Eugene Weekly : Movies : 10.29.09


Falling Down
The Coen brothers return to their roots
by Jason Blair

A SERIOUS MAN: Written and directed by Joel and Ethan Coen. Cinematography, Roger Deakins. Music, Carter Burwell. Starring Michael Stuhlbarg, Sari Lennick, Richard Kind, Aaron Wollf, Fred Malamed and Alan Arkin. Focus Features, 2009. R. 105 minutes.

Michael Stuhlbarg in A Serious Man

After the cold eccentricity of Burn After Reading, the Coen brothers return with A Serious Man, a dark comedy about the trials of a Job-like figure beset with problems astonishing in number and variety. The film follows devout Jew and physics professor Larry Gopnik (Michael Stuhlbarg) as he grapples with misfortune during the summer of 1967, a transitional season for the country as well as the Gopniks themselves: son Danny (Aaron Wolff) has discovered marijuana on the eve of his bar mitzvah; daughter Sarah (Jessica McManus), when she isn’t stealing from Dad’s wallet, thinks only of washing her hair; Uncle Arthur (Richard Kind) is a terminal houseguest whose sebaceous cyst needs constant attention; and wife Judith (Sari Lennick) is emotionally involved with neighbor Sy Ableman (Fred Melamed), arguably the most sanctimonious “other man” ever. When Judith suggests the possibility of divorce to Larry, it tugs a thread that unravels the fabric of his life, setting in motion a profoundly philosophical and often hilarious look at finding the strength to suffer gracefully. Set in the Minneapolis suburbs of their youth, A Serious Man is the most personal Coen brothers film by far and arguably one of the best of their career.

At the advice of a friend, Larry consults a series of rabbis for understanding. It’s a quest Larry begins half-heartedly and with great skepticism, his reluctance only deepening when a “junior” rabbi — the elder rabbi is away on business — suggests Larry seek God in a parking lot. Meanwhile, Larry’s real troubles are proliferating, each encroachment rupturing his once-ordered life and setting him up for humiliations galore. 

For example, as his tenure is up for review, he finds a cash gift on his desk, a possible bribe from a Korean student who, when questioned by a mortified Larry, urges him to “accept the mystery” of the situation. At home, Uncle Arthur can’t be pried from the family bathroom, but that’s nothing compared to his increasingly frequent run-ins with the police; meanwhile, Larry’s neighbor annexes part of the Gopnik lawn as his own, as if enacting a suburban version of the Israeli-Palestinian conflict. Larry’s finances, already in trouble, are being sunk into the divorce, while at work he’s being harassed by an agent for the Columbia Records club, a service his son has enrolled them in sub rosa. Eventually, Larry is so fragile that a knock at the door could break him to pieces. So he does what any self-respecting suburbanite would do: He takes to his roof, where he watches his beautiful neighbor sunbathing naked.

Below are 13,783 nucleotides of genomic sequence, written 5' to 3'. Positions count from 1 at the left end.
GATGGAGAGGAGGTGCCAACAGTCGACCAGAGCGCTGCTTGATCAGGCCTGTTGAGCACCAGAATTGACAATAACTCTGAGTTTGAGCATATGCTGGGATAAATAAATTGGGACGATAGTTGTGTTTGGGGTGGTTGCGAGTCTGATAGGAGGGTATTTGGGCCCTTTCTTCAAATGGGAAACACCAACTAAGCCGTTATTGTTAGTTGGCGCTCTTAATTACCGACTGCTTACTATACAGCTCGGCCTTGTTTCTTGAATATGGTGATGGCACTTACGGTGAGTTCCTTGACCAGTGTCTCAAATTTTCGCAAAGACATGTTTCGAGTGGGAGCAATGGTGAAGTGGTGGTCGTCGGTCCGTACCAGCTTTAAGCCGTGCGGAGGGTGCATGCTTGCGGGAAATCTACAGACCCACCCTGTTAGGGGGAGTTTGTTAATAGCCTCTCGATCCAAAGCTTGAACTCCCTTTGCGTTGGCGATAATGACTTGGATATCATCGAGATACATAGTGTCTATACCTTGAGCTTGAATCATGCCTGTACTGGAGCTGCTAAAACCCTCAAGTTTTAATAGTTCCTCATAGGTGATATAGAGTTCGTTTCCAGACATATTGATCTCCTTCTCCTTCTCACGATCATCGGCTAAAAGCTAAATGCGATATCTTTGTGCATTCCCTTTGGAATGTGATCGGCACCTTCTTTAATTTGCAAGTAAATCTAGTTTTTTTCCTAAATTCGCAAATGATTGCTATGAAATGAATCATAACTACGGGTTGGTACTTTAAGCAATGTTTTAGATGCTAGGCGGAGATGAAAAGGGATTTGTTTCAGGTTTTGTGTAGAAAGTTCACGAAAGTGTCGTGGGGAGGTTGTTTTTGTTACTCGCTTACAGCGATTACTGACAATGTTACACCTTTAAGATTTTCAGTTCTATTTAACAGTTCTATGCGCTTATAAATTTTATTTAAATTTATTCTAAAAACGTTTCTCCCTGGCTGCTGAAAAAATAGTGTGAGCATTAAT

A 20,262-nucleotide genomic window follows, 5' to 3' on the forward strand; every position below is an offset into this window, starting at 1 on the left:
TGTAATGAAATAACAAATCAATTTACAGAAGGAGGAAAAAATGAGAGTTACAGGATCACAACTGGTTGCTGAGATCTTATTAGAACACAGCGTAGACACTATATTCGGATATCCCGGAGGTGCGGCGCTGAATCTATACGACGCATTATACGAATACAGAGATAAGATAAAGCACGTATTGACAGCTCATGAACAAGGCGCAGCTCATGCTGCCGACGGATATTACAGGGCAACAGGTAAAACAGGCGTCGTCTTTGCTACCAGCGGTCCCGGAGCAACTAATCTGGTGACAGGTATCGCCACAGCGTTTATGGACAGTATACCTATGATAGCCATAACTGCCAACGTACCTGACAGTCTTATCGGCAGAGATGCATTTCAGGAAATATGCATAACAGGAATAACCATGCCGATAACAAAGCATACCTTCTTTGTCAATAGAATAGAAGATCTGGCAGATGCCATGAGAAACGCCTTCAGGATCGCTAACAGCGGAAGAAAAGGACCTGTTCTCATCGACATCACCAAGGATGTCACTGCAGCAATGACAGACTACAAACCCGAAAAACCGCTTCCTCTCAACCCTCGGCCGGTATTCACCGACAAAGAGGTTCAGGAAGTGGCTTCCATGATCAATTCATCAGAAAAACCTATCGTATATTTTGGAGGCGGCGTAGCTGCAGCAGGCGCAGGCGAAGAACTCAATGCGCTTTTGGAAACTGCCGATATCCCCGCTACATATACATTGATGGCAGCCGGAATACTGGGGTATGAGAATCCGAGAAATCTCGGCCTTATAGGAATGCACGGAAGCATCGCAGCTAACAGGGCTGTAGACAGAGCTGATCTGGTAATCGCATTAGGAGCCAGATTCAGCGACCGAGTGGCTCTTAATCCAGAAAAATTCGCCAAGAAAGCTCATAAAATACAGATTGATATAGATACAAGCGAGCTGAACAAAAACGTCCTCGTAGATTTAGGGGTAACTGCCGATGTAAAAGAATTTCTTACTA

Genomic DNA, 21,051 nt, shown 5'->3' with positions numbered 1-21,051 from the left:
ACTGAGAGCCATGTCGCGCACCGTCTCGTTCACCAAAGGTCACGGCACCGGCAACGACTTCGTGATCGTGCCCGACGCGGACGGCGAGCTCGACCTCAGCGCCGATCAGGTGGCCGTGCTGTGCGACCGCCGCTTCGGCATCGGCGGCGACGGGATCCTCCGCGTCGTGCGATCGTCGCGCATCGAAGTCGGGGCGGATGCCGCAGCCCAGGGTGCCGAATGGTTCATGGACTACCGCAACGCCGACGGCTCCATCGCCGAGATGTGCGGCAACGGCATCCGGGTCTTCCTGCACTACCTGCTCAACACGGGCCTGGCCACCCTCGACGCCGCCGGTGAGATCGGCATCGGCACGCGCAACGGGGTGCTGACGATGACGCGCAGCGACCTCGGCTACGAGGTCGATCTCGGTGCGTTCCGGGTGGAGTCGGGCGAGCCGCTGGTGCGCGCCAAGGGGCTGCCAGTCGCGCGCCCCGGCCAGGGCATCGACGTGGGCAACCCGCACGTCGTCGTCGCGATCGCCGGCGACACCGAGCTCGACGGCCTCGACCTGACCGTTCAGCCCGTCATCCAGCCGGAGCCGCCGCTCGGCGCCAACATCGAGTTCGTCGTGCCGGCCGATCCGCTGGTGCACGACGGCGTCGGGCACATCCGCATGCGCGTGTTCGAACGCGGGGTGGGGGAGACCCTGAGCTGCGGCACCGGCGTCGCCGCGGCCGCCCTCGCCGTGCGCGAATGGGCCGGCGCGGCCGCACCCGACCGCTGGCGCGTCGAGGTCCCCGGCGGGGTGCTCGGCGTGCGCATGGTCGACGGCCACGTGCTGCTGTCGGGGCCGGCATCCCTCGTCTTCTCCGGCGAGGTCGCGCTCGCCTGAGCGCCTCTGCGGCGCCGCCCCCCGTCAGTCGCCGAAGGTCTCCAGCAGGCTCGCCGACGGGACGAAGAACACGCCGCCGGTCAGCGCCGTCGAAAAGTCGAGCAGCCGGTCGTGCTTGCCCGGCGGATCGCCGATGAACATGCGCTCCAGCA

The rooftop visit, ostensibly to adjust the TV aerial, is a moment of sublime beauty. Is Larry taking his last breath before a plunge? Or is he regrouping, gathering the strength to press on? As it turns out, things start looking up for him, so to speak. “Do you take advantage of the new freedoms?” his neighbor whispers while producing a joint, at which point Larry’s face wrenches into a mask of bemused delight. Danny’s bar mitzvah is a trope of pure comedy perfection, the son stoned, the parents clueless and the spiritual community immensely pleased with itself. Even achieving tenure begins to seem like a possibility for Larry. Then, out of the blue, the phone rings. 

The material in A Serious Man is as mature as it is complicated, a fact that no doubt contributed to casting the Tony-award winning Stuhlbarg as the lead. Stuhlbarg has an uncanny ability to express injustice, fatigue and exasperation without eliciting the same reactions in the audience. I was spellbound by his performance along with those of the actors who portray his family, the balance of whom were cast locally in Minneapolis, a move that gives their scenes an intangible credibility. 

A Serious Man occasionally is a little overdone — the film is preceded by a long enactment of a ghost story at a shtetl — and some plot points are simply abandoned, an overconfidence I haven’t seen since The Sopranos was in top form. Roger Deakins, arguably the best cinematographer working today, is again on hand to enhance the Coens’ formalism with elegant simplicity. If there is a more artful closing image this year than the final frame of A Serious Man, I’d like to know about it.

A Serious Man opens Friday, Oct. 30, at the Bijou.


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